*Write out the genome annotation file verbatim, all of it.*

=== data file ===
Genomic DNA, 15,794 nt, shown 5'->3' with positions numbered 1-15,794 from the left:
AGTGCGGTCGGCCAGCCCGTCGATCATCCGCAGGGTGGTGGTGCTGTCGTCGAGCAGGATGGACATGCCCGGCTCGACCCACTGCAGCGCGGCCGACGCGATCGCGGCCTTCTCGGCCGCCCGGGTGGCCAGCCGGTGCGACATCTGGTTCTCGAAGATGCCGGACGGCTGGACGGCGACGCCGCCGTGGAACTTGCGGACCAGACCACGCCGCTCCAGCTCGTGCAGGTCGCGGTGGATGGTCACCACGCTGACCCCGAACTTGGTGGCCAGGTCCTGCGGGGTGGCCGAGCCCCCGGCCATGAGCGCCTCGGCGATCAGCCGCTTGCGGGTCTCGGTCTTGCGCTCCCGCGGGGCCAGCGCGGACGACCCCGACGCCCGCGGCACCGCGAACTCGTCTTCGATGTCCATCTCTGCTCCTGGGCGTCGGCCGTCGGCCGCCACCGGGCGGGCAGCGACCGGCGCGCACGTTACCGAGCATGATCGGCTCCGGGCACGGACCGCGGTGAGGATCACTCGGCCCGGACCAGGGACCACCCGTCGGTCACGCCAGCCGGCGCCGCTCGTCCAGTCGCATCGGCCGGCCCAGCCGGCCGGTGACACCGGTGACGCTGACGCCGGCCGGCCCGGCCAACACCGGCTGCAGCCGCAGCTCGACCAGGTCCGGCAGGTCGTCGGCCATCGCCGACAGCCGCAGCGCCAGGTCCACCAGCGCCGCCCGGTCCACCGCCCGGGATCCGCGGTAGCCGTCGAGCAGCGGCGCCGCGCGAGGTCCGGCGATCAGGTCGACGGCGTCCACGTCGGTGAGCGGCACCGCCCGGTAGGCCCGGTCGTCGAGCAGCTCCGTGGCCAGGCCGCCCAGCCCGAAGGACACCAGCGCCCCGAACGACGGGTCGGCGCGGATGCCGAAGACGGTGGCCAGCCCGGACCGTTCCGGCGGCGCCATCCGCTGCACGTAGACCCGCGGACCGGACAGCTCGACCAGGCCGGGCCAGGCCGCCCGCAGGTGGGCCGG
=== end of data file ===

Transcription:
Genomic DNA, 15,794 nt, shown 5'->3' with positions numbered 1-15,794 from the left:
AGTGCGGTCGGCCAGCCCGTCGATCATCCGCAGGGTGGTGGTGCTGTCGTCGAGCAGGATGGACATGCCCGGCTCGACCCACTGCAGCGCGGCCGACGCGATCGCGGCCTTCTCGGCCGCCCGGGTGGCCAGCCGGTGCGACATCTGGTTCTCGAAGATGCCGGACGGCTGGACGGCGACGCCGCCGTGGAACTTGCGGACCAGACCACGCCGCTCCAGCTCGTGCAGGTCGCGGTGGATGGTCACCACGCTGACCCCGAACTTGGTGGCCAGGTCCTGCGGGGTGGCCGAGCCCCCGGCCATGAGCGCCTCGGCGATCAGCCGCTTGCGGGTCTCGGTCTTGCGCTCCCGCGGGGCCAGCGCGGACGACCCCGACGCCCGCGGCACCGCGAACTCGTCTTCGATGTCCATCTCTGCTCCTGGGCGTCGGCCGTCGGCCGCCACCGGGCGGGCAGCGACCGGCGCGCACGTTACCGAGCATGATCGGCTCCGGGCACGGACCGCGGTGAGGATCACTCGGCCCGGACCAGGGACCACCCGTCGGTCACGCCAGCCGGCGCCGCTCGTCCAGTCGCATCGGCCGGCCCAGCCGGCCGGTGACACCGGTGACGCTGACGCCGGCCGGCCCGGCCAACACCGGCTGCAGCCGCAGCTCGACCAGGTCCGGCAGGTCGTCGGCCATCGCCGACAGCCGCAGCGCCAGGTCCACCAGCGCCGCCCGGTCCACCGCCCGGGATCCGCGGTAGCCGTCGAGCAGCGGCGCCGCGCGAGGTCCGGCGATCAGGTCGACGGCGTCCACGTCGGTGAGCGGCACCGCCCGGTAGGCCCGGTCGTCGAGCAGCTCCGTGGCCAGGCCGCCCAGCCCGAAGGACACCAGCGCCCCGAACGACGGGTCGGCGCGGATGCCGAAGACGGTGGCCAGCCCGGACCGTTCCGGCGGCGCCATCCGCTGCACGTAGACCCGCGGACCGGACAGCTCGACCAGGCCGGGCCAGGCCGCCCGCAGGTGGGCCGG